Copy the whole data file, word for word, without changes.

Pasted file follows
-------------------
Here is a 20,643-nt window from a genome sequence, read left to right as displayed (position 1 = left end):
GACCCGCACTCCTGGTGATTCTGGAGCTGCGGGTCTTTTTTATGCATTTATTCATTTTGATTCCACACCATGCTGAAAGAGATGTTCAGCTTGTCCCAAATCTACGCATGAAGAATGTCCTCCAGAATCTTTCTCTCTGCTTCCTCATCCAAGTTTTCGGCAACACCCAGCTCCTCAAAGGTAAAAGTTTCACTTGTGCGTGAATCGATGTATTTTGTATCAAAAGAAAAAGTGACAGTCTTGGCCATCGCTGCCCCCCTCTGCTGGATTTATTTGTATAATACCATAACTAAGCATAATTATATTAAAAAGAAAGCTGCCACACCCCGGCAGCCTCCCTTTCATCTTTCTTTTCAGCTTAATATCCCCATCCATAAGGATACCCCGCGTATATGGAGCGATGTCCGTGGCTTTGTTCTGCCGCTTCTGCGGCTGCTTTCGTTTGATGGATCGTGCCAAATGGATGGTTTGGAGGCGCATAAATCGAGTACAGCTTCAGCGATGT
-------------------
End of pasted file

Here is a 20,643-nt window from a genome sequence, read left to right as displayed (position 1 = left end):
GACCCGCACTCCTGGTGATTCTGGAGCTGCGGGTCTTTTTTATGCATTTATTCATTTTGATTCCACACCATGCTGAAAGAGATGTTCAGCTTGTCCCAAATCTACGCATGAAGAATGTCCTCCAGAATCTTTCTCTCTGCTTCCTCATCCAAGTTTTCGGCAACACCCAGCTCCTCAAAGGTAAAAGTTTCACTTGTGCGTGAATCGATGTATTTTGTATCAAAAGAAAAAGTGACAGTCTTGGCCATCGCTGCCCCCCTCTGCTGGATTTATTTGTATAATACCATAACTAAGCATAATTATATTAAAAAGAAAGCTGCCACACCCCGGCAGCCTCCCTTTCATCTTTCTTTTCAGCTTAATATCCCCATCCATAAGGATACCCCGCGTATATGGAGCGATGTCCGTGGCTTTGTTCTGCCGCTTCTGCGGCTGCTTTCGTTTGATGGATCGTGCCAAATGGATGGTTTGGAGGCGCATAAATCGAGTACAGCTTCAGCGATGT